5. Sierra Blanca
The White Mountain—Sierra Blanca—has been in sight over much of the drive, its bold 12,003-foot summit visible wherever the view is unobstructed. In summer its slopes are speckled with asters, sunflowers, and other wildlings. Come winter, downhill skiers flock to Ski Apache, a resort run by the Mescalero Apache Indians. To reach the ski area, follow State Rte. 532, a narrow, twisting road. Stop off en route at the Windy Point Vista Lookout, where on clear days the views take in mountains up to 100 miles away.
6. Smokey Bear Historical State Park
Back on State Rte. 48 the drive maneuvers down mountain slopes lush with a nearly continuous forest of pines and firs. At lower elevations piñon and juniper trees decorate the foothills, which in turn give way to the basin floor and Capitan, a hub for the area’s ranchers since 1900. Capitan’s real claim to fame, however, began when a bear cub was discovered clinging to a tree in the wake of a devastating forest fire in 1950. Rescued and cared for, the little foundling went on to achieve lasting fame as the country’s symbol for fire prevention: Smokey Bear. At the historical state park, visitors can learn all about the popular bear and follow a short path through landscaped grounds that lead to the site of Smokey’s grave.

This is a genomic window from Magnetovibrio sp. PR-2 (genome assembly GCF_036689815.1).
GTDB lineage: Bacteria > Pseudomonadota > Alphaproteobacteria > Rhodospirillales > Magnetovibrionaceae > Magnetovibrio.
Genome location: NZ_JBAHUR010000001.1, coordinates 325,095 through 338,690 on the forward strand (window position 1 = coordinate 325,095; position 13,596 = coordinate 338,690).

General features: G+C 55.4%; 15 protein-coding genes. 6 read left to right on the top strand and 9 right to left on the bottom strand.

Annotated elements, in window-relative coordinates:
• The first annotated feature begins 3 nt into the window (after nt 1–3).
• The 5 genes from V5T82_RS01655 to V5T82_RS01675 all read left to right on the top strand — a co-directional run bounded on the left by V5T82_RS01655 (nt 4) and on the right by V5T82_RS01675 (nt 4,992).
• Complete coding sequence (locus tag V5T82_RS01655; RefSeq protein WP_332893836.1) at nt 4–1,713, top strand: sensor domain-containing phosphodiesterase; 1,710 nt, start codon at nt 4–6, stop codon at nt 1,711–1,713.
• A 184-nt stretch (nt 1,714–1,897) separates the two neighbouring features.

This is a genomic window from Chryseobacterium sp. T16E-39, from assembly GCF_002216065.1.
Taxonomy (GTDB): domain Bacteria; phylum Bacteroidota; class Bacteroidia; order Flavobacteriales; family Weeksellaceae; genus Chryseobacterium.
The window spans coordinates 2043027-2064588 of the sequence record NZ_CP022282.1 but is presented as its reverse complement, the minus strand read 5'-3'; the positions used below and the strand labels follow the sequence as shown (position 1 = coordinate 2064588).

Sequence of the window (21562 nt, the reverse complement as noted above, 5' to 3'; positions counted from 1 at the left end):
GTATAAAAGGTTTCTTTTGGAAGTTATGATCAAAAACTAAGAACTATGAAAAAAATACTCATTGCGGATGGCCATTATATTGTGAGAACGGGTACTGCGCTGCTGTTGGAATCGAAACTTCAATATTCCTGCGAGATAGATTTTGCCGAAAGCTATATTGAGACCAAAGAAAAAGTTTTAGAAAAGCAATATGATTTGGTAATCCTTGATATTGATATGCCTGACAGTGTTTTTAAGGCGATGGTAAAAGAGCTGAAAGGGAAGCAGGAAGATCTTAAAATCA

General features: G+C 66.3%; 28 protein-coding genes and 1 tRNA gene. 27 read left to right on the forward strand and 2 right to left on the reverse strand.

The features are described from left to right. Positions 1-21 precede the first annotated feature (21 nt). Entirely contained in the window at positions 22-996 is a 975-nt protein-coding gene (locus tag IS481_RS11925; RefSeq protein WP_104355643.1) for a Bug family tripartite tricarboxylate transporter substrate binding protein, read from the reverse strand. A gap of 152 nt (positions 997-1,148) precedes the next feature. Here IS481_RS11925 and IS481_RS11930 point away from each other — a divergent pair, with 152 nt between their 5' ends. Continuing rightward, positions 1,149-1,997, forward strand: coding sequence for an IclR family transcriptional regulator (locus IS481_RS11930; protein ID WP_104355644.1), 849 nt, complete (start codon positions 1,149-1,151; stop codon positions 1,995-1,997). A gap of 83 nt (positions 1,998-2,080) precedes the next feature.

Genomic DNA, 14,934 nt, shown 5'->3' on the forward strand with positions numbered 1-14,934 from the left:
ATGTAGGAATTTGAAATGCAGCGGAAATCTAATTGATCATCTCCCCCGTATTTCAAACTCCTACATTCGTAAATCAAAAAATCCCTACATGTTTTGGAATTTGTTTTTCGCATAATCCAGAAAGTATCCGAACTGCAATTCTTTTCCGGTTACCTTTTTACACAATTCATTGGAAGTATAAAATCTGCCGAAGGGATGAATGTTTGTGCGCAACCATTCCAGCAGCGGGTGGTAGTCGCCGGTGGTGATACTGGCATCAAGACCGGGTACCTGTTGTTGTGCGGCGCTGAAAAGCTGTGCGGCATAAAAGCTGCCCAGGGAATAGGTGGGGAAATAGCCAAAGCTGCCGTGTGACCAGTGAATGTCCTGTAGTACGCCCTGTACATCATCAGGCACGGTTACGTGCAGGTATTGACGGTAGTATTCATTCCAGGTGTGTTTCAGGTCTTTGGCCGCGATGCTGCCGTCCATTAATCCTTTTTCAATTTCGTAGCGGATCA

7. Valley of Fires
Underscoring yet again the region’s dramatic diversity, the drive dips out of the cool forest via Rte. 380 and leads to the Valley of Fires. Scorched by red-hot rivers of lava some 1,500 years ago, the land today lies buried beneath black volcanic rock, a jagged realm of ridges and caves. Though mostly barren, this recreation area has been colonized here and there by tenacious, drought-resistant desert plants. A three-quarter-mile loop trail traverses a cracked terrace of sandstone, then leads directly onto the solidified lava flow.
8. Three Rivers Petroglyph Site
The drive’s last leg follows Rte. 54 south through the barren depths of the Tularosa Basin to one of the country’s largest collections of ancient rock etchings, or petroglyphs. Carved centuries ago by the Jornada Mogollon Indians, this remarkable desert display includes depictions of symbolic figures, sunbursts, masks, rattlesnakes, and much more. Standing amid this gallery of primitive art, you are also treated to a grand panorama. Sierra Blanca crests in the east; the San Andres Mountains run along the western horizon; and in the south, hills of white sand shine brightly, beckoning you back toward the beginning of your journey leading through the Land of Enchantment.